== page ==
Next, learn how to prevent distraction with pacts:
In this episode, learn:
The external triggers preventing you from reaching your goals
The difference between good and bad triggers
3 ways to avoid bad triggers
New to this series? Watch the first episode.
External triggers are all the things in our outside environment that can lead us towards traction or distraction. And they’re not always bad. An external trigger that reminds you to do something you plan to do, like pay a credit card bill, can be incredibly helpful.
External triggers can be harmful when they lead you away from traction and towards distraction. For example, that can happen when we get notified for a big sale or a deal we can't miss, and make a financial purchase we later regret.
So ask yourself: is the external trigger serving us or are we serving it? If the external trigger is serving us, then great, let's keep it in our life! But if the external trigger is taking us off track, then we need to remove it from our life.
Tip #1: Remove technological triggers
If you have a bad habit of compulsively buying things online, you may consider removing the external triggers that prompts you to make decisions that you later regret. For example, you can turn off the notification settings for certain shopping apps from your phone. Or consider deleting those apps altogether, and promise yourself you'll only checkout online on your desktop at home.
Another source of financial distraction can come from apps that tell us about the gyrations of the stock market or cryptocurrency, when really what we need to do is to stay invested for the long term. Some people find a compulsive tendency to look at the gyrations of the stock market because it plays with this variable reward mechanic just like a slot machine. Watching the stock market go up and down can be very engaging - even addictive.
So if you find yourself constantly checking your stock market portfolio when it doesn't actually change your decision-making, or maybe leads you to bad decisions, consider removing these apps from your phone.
Tip #2: Create systems
Some forms of external triggers aren't about the technology we use, but they can actually come in the form of other people, specifically, our kids. Every parent knows that kids can be incredibly distracting, especially when it comes to all the money we have to invest in our children's future.
My wife and I found that our daughter was causing us to make decisions that we later regretted from a financial perspective. Constantly hearing “Daddy, buy me this, Mommy, get me that” was really mentally taxing.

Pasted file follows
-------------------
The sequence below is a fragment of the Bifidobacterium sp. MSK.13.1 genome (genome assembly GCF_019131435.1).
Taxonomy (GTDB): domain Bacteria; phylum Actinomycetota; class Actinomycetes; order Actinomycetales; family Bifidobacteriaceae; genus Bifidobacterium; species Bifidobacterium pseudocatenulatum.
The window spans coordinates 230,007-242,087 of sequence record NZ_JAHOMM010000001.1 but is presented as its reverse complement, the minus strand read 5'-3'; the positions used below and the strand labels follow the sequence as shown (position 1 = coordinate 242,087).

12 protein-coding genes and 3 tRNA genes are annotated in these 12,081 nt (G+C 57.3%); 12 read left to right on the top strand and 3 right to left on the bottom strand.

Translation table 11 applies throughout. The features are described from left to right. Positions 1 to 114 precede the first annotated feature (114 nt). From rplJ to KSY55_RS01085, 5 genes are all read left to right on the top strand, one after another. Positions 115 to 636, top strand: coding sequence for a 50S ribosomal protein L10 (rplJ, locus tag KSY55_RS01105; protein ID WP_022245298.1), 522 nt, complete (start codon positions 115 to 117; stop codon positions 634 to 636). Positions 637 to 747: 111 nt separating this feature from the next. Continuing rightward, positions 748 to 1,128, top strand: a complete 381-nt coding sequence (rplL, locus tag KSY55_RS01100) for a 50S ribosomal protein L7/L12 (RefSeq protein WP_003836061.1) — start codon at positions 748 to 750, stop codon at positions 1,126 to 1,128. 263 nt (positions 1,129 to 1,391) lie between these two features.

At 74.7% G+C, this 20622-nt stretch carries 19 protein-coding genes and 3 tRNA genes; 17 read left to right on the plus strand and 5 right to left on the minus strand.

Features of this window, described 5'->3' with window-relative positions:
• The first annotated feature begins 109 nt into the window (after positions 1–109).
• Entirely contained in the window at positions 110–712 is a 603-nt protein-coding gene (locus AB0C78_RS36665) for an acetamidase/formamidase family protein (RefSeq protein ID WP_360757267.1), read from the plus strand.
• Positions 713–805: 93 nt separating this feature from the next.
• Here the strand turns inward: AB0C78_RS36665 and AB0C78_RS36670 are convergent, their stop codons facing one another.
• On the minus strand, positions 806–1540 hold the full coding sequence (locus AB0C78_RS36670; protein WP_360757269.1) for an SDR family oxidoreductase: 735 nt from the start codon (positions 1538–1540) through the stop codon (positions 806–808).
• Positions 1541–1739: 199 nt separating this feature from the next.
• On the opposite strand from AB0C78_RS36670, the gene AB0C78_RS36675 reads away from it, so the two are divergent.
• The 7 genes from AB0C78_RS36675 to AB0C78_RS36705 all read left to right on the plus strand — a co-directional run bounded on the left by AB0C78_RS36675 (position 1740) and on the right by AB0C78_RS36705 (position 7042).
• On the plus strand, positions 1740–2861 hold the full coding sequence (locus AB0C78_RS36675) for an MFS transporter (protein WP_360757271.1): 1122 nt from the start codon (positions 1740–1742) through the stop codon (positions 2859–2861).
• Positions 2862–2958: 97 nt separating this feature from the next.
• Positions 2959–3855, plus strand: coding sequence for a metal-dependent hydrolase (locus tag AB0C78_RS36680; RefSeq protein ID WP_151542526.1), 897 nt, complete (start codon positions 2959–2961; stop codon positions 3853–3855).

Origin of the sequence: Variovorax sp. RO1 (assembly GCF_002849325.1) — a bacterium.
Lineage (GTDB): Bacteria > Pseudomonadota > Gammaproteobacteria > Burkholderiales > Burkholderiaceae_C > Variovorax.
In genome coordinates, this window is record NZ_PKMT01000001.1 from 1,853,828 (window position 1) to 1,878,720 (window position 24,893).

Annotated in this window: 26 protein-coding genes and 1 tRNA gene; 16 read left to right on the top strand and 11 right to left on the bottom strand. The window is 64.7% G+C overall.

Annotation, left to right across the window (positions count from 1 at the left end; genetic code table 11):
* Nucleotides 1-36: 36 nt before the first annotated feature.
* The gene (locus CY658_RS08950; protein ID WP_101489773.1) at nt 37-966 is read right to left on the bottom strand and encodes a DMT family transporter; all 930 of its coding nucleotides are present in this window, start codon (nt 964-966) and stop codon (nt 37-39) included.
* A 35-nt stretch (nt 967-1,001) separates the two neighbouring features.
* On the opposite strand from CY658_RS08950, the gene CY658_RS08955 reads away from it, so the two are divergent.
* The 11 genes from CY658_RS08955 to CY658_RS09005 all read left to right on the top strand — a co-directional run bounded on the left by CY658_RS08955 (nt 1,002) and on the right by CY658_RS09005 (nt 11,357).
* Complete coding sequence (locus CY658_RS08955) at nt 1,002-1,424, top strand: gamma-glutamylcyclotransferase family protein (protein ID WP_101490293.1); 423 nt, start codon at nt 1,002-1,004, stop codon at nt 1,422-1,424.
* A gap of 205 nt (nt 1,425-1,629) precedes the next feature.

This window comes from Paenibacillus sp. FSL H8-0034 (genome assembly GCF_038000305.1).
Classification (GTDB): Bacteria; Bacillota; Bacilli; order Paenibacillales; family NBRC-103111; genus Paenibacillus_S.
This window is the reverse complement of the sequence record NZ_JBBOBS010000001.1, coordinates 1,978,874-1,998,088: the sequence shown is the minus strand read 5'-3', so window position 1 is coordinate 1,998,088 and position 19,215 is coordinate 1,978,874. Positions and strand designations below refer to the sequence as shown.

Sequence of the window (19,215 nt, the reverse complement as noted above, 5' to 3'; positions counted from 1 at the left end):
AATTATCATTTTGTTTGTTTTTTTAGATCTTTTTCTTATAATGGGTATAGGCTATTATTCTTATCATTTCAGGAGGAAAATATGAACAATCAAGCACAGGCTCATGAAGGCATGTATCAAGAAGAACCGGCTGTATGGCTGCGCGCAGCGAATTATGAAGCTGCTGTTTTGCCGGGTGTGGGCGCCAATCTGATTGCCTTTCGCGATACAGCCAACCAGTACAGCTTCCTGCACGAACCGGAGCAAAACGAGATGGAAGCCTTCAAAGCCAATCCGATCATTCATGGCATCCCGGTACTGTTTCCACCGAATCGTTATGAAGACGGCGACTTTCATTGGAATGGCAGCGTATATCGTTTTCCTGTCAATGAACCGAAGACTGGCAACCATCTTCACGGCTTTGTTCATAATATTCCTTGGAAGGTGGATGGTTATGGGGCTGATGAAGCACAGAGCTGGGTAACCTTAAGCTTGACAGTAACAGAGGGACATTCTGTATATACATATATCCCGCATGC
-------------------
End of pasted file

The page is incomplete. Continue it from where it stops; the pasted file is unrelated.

So here's what we did. We instituted a fun-fund. A fun-fund is a small account that we put a few dollars in every week so that when my daughter wants to buy something, she no longer has to ask us for it. She has dominion over that fun-fund, and she can spend it any way she wants - like an allowance that we control.
That fun-fund has certain requirements: She can only spend it on certain things. For example, she can't buy candy with it or other unhealthy things. However, she can use it for entertainment with her friends if she wants to go out. That's a good use of the fun-fund, so my daughter no longer has to ask my wife and I for permission. She knows that she can use this fun-fund without creating these unnecessary external triggers and without going outside our budget.
Tip #3: Make logical, not emotional, financial decisions
We can remove some external triggers from our life, but not every external trigger is so easy to remove. For example, many external triggers in our outside environment prompt us to want more and things we don't need.
In fact, we often want things simply because other people have it. This is called memetic desire, and it was first proposed by the psychologist, Rene Girard. Girard posited that most of what we think we want, we want simply for the fact that we've seen other people desiring it.
For example, when we see an ad of a model holding an expensive item, we don't necessarily need that item, but we want it because of the influence of memetic desire.
How do we fight memetic desire? It starts by looking at objective metrics of quality rather than subjective feelings about what we think we might want. For example, let's say you've been coveting a luxury car. Well, instead of going out and just buying that car based on a feeling, look for objective metrics of that car's quality. You'll often find that the best quality cars as rated by third parties are not the luxury brands. So by looking at objective metrics of quality, we’re less likely to succumb to memetic desire.
By understanding which external triggers serve us and which we are serving, we become much more likely to stay on track and become financially indistractable.
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